Forum for Science, Industry and Business

Sponsored by:     3M 
Search our Site:

 

Researchers plot locations where AEDs could save more lives

03.05.2013
A new study has found that publicly registered AEDs in Toronto are not in the best positions to help victims of cardiac arrest
Prompt use of an automated external defibrillator, or AED, can greatly increase the survival rates of people who suffer a cardiac arrest.

Yet a new study has found that publicly registered AEDs in Toronto are not in the best positions to help victims of cardiac arrest. In fact, less than one in four of all cardiac arrests had an AED close by (within 100 metres is the required distance). The average distance to the nearest AED was closer to 300 meters.

Current guidelines suggest areas associated with the highest risk of cardiac arrest should be targeted for AED deployment, after they have been placed in obvious high-traffic areas such as transportation hubs or major sports venues. But it's not clear how to identify these "cardiac hot spots."

Researchers at the University of Toronto and St. Michael's Hospital have developed a new mathematical formula to optimize the placement of costly AEDs in areas where they could do the most good. Their results were published in the journal Circulation.

Timothy Chan, an engineering professor at the U of T's Faculty of Applied Science & Engineering, looked at the locations of all 1,310 public cardiac arrests in Toronto between December 2005 and July 2010 and the locations of all 1,699 AEDS registered with Toronto Emergency Medical Services.

He found that 304 cardiac arrests occurred within 100 metres of at least one AED (23 per cent). One hundred metres was chosen as the yardstick because it's the approximate distance a bystander could transport an AED in a 1.5-minute walk—the maximum recommended by the American Heart Association.

There were almost three times as many public cardiac arrests in downtown Toronto as the rest of the city – 3.5 per square kilometer per year vs. 0.4 – said Professor Chan, who worked on the study with Dr. Laurie Morrison of St. Michael's Hospital. Almost half of all downtown cardiac arrests were near an existing AED compared to only 17 per cent those outside of downtown.

Professor Chan then looked at the 1,006 cardiac arrests that did not take place near an AED. He said that be placing AEDs in the top 30 cardiac arrest "hot spots," they could have covered an additional 112 historical arrests, or 32 per cent. The average distance between a cardiac arrest and an AED would fall to 262 metres from 281 meters.
"Reducing the distance a bystander needs to travel by 20 metres or up to 40 meters in a roundtrip has the potential to save close to half a minute in response time," said Dr. Morrison, an emergency medicine specialist.

"If you have a cardiac arrest, every second counts. Out-of-hospital cardiac arrest kills an estimated 300,000 people in North America annually," she said. "Only five per cent of people who suffer out-of-hospital cardiac arrest survive to be discharged from hospital. The probability of survival decreases up to 10 per cent with each minute of delay between collapse and treatment."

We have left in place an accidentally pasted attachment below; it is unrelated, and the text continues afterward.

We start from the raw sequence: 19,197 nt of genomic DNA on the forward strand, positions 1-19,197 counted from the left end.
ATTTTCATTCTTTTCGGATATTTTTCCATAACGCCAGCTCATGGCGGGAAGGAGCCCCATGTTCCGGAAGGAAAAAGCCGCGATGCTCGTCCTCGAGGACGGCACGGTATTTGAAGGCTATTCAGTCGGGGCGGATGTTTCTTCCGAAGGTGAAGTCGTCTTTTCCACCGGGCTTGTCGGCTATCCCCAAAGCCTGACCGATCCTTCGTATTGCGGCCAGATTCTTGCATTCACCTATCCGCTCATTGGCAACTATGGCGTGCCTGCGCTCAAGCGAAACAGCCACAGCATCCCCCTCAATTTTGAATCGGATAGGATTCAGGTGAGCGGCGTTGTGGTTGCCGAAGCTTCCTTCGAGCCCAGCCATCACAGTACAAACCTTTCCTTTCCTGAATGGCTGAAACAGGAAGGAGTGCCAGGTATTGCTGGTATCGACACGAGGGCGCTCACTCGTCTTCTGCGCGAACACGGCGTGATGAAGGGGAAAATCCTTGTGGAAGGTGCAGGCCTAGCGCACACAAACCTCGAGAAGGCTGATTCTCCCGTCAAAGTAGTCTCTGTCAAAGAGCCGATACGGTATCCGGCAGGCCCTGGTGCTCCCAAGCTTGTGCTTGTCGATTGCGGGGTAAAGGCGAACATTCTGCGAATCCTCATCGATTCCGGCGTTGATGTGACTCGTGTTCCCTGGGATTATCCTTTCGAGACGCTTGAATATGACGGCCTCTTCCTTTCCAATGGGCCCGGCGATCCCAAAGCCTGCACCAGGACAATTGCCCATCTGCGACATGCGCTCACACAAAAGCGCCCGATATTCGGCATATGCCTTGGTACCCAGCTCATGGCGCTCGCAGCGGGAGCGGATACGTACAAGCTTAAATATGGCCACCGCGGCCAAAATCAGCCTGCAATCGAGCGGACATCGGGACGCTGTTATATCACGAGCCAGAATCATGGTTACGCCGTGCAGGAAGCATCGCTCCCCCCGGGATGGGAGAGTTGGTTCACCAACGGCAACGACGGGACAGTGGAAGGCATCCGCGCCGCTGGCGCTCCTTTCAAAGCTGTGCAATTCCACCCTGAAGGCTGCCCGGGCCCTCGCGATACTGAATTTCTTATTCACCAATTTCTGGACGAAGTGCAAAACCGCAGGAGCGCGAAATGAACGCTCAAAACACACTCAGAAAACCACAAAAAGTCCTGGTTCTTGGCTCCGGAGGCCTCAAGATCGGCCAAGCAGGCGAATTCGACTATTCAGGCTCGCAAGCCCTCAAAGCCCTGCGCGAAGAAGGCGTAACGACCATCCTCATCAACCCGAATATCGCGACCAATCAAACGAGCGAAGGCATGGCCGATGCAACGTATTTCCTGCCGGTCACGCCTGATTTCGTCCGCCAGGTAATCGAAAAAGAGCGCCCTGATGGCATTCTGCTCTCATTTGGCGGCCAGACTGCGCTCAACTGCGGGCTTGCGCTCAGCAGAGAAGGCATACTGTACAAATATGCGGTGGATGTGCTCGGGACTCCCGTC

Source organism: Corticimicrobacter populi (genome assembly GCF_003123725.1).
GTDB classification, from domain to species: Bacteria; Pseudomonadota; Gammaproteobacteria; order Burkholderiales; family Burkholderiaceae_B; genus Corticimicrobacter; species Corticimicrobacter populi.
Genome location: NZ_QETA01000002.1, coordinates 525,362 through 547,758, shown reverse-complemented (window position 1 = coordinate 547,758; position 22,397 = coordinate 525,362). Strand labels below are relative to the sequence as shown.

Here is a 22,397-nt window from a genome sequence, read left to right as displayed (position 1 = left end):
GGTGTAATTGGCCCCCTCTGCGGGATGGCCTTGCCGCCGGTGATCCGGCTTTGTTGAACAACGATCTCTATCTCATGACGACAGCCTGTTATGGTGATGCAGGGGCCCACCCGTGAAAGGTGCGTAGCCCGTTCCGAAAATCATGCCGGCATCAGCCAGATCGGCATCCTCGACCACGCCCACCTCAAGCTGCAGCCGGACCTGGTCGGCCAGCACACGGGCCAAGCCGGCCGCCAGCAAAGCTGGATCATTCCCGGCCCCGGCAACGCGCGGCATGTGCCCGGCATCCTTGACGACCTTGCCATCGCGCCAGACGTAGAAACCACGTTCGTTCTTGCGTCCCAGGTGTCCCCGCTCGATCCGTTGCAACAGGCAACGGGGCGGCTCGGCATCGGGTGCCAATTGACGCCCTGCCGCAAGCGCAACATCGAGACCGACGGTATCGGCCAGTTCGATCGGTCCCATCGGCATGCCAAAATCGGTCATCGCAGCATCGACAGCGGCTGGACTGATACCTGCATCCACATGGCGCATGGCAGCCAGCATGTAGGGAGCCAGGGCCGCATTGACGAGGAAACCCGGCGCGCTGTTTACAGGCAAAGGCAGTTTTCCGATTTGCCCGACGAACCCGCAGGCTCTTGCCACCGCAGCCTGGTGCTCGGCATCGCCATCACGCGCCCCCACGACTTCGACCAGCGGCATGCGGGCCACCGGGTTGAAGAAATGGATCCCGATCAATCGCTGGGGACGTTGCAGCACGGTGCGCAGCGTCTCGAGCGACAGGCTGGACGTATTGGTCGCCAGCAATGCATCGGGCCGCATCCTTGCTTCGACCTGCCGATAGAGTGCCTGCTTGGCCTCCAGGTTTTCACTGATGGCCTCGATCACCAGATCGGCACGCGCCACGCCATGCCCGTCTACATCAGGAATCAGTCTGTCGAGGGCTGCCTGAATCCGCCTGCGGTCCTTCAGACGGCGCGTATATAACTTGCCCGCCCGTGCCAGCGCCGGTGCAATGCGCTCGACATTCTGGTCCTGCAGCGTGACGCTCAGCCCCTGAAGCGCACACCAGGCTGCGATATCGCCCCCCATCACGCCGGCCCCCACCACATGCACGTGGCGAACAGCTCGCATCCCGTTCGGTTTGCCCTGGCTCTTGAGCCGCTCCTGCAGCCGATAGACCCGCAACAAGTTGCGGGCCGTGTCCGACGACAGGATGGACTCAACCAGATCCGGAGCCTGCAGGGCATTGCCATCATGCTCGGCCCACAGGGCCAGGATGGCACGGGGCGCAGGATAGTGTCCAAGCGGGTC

Dr. Morrison heads Rescu, the largest research team of its kind in Canada dedicated to improving out-of-hospital resuscitation.

Professor Chan said his mathematical model is more accurate than a population-based model, in which AEDs are placed in areas of densest daytime population.

"Our optimization model should be viewed as a decision-support tool to help prioritize placement of AEDs, make efficient yse of public, donor or private funds directed toward public access defibrillator programs, and potentially maximize survival on the basis of geographic patterns of cardiac arrest," said Professor Chan. "Because AEDs are expensive and cannot be placed everywhere, our model allows a decision-maker to quantify the trade-off between the number of AEDS deployed and coverage."

While it was not part of the research paper, Professor Chan used his mathematical model to indicate the top 10 cardiac hot spots in Toronto not currently covered by AEDs:
Jarvis and Gerrard (nearby buildings include the Inglewood Arms, Jarvis George Cooperative Homes, Ryerson International Living Learning Center, residential homes)
Queen and Bay (Sheraton hotel, Nathan Philips Square, The Bay)
Jarvis and Dundas (Hilton hotel, co-op housing, residential)
Brimley and Progress (Scarborough Town Center)
Eglinton and Warden (shopping plaza, industrial buildings)
Wellington and Strachan (medical office building, residential)
Dundas and Spadina (Chinatown, shopping plaza)
Queen and Shelbourne (Moss Park, street-level commercial/retail)
Danforth and Pape (Toronto Public Library, street-level commercial/retail, Pape Station, residential)

Jarvis and Adelaide (Saint James Park, Holiday Inn)

About St. Michael's Hospital

St. Michael's Hospital provides compassionate care to all who enter its doors. The hospital also provides outstanding medical education to future health care professionals in more than 23 academic disciplines. Critical care and trauma, heart disease, neurosurgery, diabetes, cancer care, and care of the homeless are among the Hospital's recognized areas of expertise. Through the Keenan Research Centre and the Li Ka Shing International Healthcare Education Center, which make up the Li Ka Shing Knowledge Institute, research and education at St. Michael's Hospital are recognized and make an impact around the world. Founded in 1892, the hospital is fully affiliated with the University of Toronto.